The data were retrieved from the Cancer Registry of Norway’s databases, which are 99 % complete for breast cancer (13). We identified 47 004 women in Norway who received their first diagnosis of invasive breast cancer in the period 2003–2018 and were registered in the Cancer Registry’s databases (10). Parts of this period, 2003–2009, overlapped with an earlier study, thereby providing a fuller picture of the issue (6). We excluded women with distant metastases when diagnosed (n = 1 773) and those for whom no surgical method was recorded (n = 2 638), which left a study population of 42 593 women (Figure 1). Twenty-five hospitals with fewer than 100 registered operations in the period 2015–2018 were included in the group “Other hospitals” (Table 1). The diagnostic period was divided into four: 2003–06 (n = 9 793), 2007–10 (n = 9 713), 2011–14 (n = 11 044) and 2015–18 (n = 12 043). The patients were divided into five age groups: < 40, 40–49, 50–59 (screening age), 60–69 (screening age), 70–79 and > 79 when disease was detected. Breast cancers detected by screening and detected in intervals between screening (interval cancer) among women aged under 50 (n = 23) or older than 69 (n = 289) were included in the categories 50–59 years and 60–69 years in 2015–2018, in order to group together cases of breast cancer associated with screening.

Figure 1 The study population

Table 1

Number of patients who underwent breast cancer surgery and percentage with breast-conserving surgery in Norway in the period 2015–2018, by detection method and hospital. OUH = Oslo University Hospital UNN = University Hospital of North Norway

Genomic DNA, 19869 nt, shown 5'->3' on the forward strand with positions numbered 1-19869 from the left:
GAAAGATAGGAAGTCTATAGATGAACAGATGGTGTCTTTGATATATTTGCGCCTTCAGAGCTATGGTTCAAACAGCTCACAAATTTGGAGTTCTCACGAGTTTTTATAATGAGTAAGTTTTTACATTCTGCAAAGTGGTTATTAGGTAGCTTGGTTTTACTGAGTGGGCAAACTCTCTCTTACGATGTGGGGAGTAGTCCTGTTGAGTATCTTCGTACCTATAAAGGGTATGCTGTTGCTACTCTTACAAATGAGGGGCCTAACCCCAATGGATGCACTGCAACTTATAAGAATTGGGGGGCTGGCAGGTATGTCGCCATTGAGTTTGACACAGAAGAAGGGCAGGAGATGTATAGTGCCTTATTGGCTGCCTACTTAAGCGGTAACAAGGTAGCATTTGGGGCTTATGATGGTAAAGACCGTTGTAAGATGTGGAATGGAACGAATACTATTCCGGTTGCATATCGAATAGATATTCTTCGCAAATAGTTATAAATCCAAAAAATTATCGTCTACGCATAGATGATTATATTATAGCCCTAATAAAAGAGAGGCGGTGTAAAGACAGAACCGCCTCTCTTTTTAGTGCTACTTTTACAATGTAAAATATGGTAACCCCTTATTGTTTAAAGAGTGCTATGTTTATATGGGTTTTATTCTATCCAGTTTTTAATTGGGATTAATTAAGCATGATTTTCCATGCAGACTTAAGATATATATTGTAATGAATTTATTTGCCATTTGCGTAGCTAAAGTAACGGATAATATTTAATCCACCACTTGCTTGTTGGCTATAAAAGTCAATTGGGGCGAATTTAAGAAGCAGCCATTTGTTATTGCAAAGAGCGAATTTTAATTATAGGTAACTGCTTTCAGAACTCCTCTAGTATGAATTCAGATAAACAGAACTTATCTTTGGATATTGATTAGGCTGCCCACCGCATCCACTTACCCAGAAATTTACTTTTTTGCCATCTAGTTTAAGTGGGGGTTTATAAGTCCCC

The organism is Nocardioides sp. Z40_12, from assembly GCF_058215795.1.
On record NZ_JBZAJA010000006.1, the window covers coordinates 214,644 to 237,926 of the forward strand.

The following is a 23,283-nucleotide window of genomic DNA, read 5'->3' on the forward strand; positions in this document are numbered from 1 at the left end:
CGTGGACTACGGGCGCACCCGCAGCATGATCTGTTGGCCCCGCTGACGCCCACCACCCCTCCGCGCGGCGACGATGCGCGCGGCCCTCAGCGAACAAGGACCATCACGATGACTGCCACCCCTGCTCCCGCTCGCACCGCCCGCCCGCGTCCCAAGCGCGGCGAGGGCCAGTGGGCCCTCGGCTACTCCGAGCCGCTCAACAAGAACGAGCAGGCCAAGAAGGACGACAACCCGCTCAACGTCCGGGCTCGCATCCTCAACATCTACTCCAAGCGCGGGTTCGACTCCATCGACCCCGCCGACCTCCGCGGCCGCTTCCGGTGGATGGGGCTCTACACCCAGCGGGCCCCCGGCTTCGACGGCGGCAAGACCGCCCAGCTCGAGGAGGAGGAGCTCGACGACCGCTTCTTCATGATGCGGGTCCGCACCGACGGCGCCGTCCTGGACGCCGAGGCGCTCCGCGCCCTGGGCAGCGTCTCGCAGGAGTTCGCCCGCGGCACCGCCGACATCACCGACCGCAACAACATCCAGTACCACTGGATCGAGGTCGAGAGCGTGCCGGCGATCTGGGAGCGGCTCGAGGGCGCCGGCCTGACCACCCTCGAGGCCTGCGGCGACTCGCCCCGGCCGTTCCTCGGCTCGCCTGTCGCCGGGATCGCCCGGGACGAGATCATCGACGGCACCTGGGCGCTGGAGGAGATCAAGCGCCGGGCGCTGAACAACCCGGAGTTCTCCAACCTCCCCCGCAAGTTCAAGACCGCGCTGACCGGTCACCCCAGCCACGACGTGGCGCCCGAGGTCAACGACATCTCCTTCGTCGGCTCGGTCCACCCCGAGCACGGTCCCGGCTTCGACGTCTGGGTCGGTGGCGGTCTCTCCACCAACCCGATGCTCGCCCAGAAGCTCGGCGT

Hospital

Total

Breast cancer detected by screening

Interval cancer

Breast cancer detected outside BreastScreen Norway

Breast cancer surgery (N)

Breast-conserving surgery (%)

Breast cancer surgery (N)

Breast-conserving surgery (%)

Breast cancer surgery (N)

Breast-conserving surgery (%)

Breast cancer surgery (N)

Breast-conserving surgery (%)

All hospitals

12 043

65.9

4 353

83.7

1 361

66.1

6 329

53.6

Vestre Viken Trust, Drammen

1 107

78.4

436

91.3

106

82.1

565

67.8

Akershus University Hospital

1 046

65.9

318

83.3

136

64.0

592

56.9

OUH, Ullevål

945

64.7

339

85.0

91

67.0

515

50.9

Haukeland University Hospital

920

68.8

382

85.1

91

62.6

447

56.2

Innlandet Hospital Trust

828

63.6

337

84.0

78

60.3

413

47.7

St. Olavs Hospital

813

66.3

365

83.8

79

67.1

369

48.8

Stavanger University Hospital

739

69.7

348

80.5

86

72.1

305

56.7

Østfold Hospital Trust

592

73.1

212

89.2

53

86.8

327

60.6

UNN, Tromsø

546

72.9

208

91.3

69

82.6

269

56.1

Sørlandet Hospital Trust

539

67.2

215

87.9

54

75.9

270

48.9

Oslo University Hospital, Radiumhospitalet

512

38.5

76

56.6

85

38.8

351

34.5

Vestfold Hospital Trust

414

85.0

177

93.2

44

84.1

193

77.7

Telemark Hospital Trust

405

68.1

144

81.3

42

76.2

219

58.0

Nordland Hospital Trust, Bodø

394

71.8

158

86.1

44

65.9

192

61.5

Møre og Romsdal Hospital Trust, Ålesund Hospital

393

76.6

187

93.6

45

80.0

161

55.9

Førde Hospital Trust

173

67.6

60

91.7

26

65.4

87

51.7

Fonna Hospital Trust, Haugesund Hospital1

172

40.7

-

-

34

44.1

136

39.7

Møre og Romsdal Hospital Trust, Molde Hospital

162

74.7

6

66.7

22

90.9

134

72.4

Nord-Trøndelag Health Trust, Levanger Hospital

108

76.9

13

76.9

15

86.7

80

75.0

Other hospitals2

124

40.2

7

71.4

17

58.8

100

34.7

Information not available

1 111

46.2

363

60.6

144

41.0

604

38.7

1Number and percentage not stated means 5 or less surgical procedures.

2Includes 25 hospitals with fewer than 100 registered surgical procedures in the period 2015–2018.